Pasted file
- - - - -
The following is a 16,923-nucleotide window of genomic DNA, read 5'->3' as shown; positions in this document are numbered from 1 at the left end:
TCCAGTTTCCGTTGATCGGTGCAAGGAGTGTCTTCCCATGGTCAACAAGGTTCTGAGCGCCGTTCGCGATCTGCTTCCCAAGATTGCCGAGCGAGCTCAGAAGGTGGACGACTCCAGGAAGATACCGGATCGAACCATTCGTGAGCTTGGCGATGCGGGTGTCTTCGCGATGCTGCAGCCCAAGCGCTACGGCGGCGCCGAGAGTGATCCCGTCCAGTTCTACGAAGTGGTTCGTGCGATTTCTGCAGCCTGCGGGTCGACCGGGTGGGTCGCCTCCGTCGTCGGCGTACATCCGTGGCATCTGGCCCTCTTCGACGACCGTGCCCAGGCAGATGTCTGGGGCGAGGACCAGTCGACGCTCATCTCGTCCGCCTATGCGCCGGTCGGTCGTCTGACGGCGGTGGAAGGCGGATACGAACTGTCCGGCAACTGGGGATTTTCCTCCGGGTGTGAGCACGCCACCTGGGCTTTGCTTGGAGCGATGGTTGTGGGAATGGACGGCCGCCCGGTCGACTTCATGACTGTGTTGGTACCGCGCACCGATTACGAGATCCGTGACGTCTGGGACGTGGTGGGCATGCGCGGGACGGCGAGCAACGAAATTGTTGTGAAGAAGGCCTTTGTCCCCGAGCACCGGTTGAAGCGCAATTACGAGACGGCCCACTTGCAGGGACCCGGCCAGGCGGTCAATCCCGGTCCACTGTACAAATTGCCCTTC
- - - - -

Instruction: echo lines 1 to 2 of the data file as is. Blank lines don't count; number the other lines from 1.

The following is a 16,923-nucleotide window of genomic DNA, read 5'->3' as shown; positions in this document are numbered from 1 at the left end:
TCCAGTTTCCGTTGATCGGTGCAAGGAGTGTCTTCCCATGGTCAACAAGGTTCTGAGCGCCGTTCGCGATCTGCTTCCCAAGATTGCCGAGCGAGCTCAGAAGGTGGACGACTCCAGGAAGATACCGGATCGAACCATTCGTGAGCTTGGCGATGCGGGTGTCTTCGCGATGCTGCAGCCCAAGCGCTACGGCGGCGCCGAGAGTGATCCCGTCCAGTTCTACGAAGTGGTTCGTGCGATTTCTGCAGCCTGCGGGTCGACCGGGTGGGTCGCCTCCGTCGTCGGCGTACATCCGTGGCATCTGGCCCTCTTCGACGACCGTGCCCAGGCAGATGTCTGGGGCGAGGACCAGTCGACGCTCATCTCGTCCGCCTATGCGCCGGTCGGTCGTCTGACGGCGGTGGAAGGCGGATACGAACTGTCCGGCAACTGGGGATTTTCCTCCGGGTGTGAGCACGCCACCTGGGCTTTGCTTGGAGCGATGGTTGTGGGAATGGACGGCCGCCCGGTCGACTTCATGACTGTGTTGGTACCGCGCACCGATTACGAGATCCGTGACGTCTGGGACGTGGTGGGCATGCGCGGGACGGCGAGCAACGAAATTGTTGTGAAGAAGGCCTTTGTCCCCGAGCACCGGTTGAAGCGCAATTACGAGACGGCCCACTTGCAGGGACCCGGCCAGGCGGTCAATCCCGGTCCACTGTACAAATTGCCCTTC